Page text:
In 2018, the Trump administration offered insurers and states extra tools to sidestep the Affordable Care Act. As costs and new competition rose, insurers sought courtships that further blurred the lines between payers and providers.
On-demand insurance lets customers buy some of their coverage only if and when they need it, similar to how TV viewers might rent a new release from Amazon instead of paying every month for a pricey cable package they rarely use.
Blue Shield of California has quietly scaled back the national Blue Card program that has allowed its members to receive a range of services out of state in an effort to reduce costs.
Nine groups representing health insurers, employers and consumers called for federal legislation to protect patients from surprise medical bills from out-of-network providers.
Enrollment in New Jersey's insurance exchange during open enrollment this year trails last year's sign-ups by 14%. That's despite state efforts to enact an individual mandate, implement a reinsurance program and prohibit short-term insurance plans.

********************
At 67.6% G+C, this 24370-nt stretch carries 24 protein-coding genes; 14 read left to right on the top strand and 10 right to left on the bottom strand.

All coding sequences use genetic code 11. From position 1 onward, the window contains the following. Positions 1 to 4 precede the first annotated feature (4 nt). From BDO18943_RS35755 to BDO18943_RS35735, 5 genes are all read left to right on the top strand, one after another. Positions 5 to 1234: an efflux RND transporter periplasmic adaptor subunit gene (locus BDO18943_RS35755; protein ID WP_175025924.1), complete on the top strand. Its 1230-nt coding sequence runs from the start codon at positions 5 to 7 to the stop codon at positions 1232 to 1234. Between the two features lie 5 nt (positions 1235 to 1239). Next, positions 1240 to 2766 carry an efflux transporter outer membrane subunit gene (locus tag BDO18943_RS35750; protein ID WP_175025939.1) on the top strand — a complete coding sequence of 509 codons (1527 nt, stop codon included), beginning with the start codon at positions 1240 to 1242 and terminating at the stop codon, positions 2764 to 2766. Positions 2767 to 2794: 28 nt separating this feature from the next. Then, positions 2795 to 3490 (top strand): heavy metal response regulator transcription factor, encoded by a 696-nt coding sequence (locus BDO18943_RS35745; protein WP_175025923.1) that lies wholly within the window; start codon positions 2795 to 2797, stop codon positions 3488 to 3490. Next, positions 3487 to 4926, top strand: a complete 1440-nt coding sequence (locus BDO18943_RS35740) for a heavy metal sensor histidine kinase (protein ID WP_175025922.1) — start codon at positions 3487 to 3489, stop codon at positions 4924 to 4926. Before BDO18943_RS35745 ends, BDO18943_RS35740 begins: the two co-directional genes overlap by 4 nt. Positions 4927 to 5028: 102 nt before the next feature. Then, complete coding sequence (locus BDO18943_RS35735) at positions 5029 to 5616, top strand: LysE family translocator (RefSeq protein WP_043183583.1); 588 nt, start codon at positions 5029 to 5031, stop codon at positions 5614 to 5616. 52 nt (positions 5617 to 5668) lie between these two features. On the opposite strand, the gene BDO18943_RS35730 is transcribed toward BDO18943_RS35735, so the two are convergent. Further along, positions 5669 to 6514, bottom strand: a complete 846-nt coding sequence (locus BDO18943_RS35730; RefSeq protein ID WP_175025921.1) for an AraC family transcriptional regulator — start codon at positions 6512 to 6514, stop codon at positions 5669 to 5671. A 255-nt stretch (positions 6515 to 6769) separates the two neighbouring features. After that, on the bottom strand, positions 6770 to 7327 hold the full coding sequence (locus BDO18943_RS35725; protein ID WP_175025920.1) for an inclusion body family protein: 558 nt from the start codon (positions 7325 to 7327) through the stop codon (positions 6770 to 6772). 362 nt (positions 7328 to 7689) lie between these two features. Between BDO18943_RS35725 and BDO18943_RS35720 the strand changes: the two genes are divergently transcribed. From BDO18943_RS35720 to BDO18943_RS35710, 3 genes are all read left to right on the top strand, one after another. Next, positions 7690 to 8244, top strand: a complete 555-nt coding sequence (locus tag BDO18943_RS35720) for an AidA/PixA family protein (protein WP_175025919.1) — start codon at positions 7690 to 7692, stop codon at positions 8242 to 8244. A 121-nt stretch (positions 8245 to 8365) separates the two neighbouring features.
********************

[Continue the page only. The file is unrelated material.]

The trend toward narrow-network plans has persisted since the inception of the Affordable Care Act exchanges in 2014. While it seems to have leveled out for 2019, it's unlikely that narrow networks will become less popular anytime soon.
Reinsurance programs have successfully stabilized individual insurance premiums and boosted enrollment in Alaska, Minnesota and Oregon, but the programs have been less effective at attracting more insurers to sell individual plans in those states.
Open enrollment is coming to a close for most employer-sponsored health plans. Though the percentage is still small, more and more companies are turning to direct contracting in benefit design.
Attorneys say whether a not-for-profit health system qualifies as a governmental entity that's exempt from federal rules on pension plans could expose gray legal area.
The early association health plans being formed under a Trump administration rule finalized in June claim to comply with Affordable Care Act rules, yet still deliver lower premiums than comparable ACA exchange plans.
Alabama's largest health insurer will stop covering OxyContin prescriptions as part of an effort to deter opioid abuse.
Although federal officials said many Americans will pay lower premiums for the most popular Affordable Care Act exchange plans in 2019, those premiums could have been even lower if not for several Trump administration and congressional actions.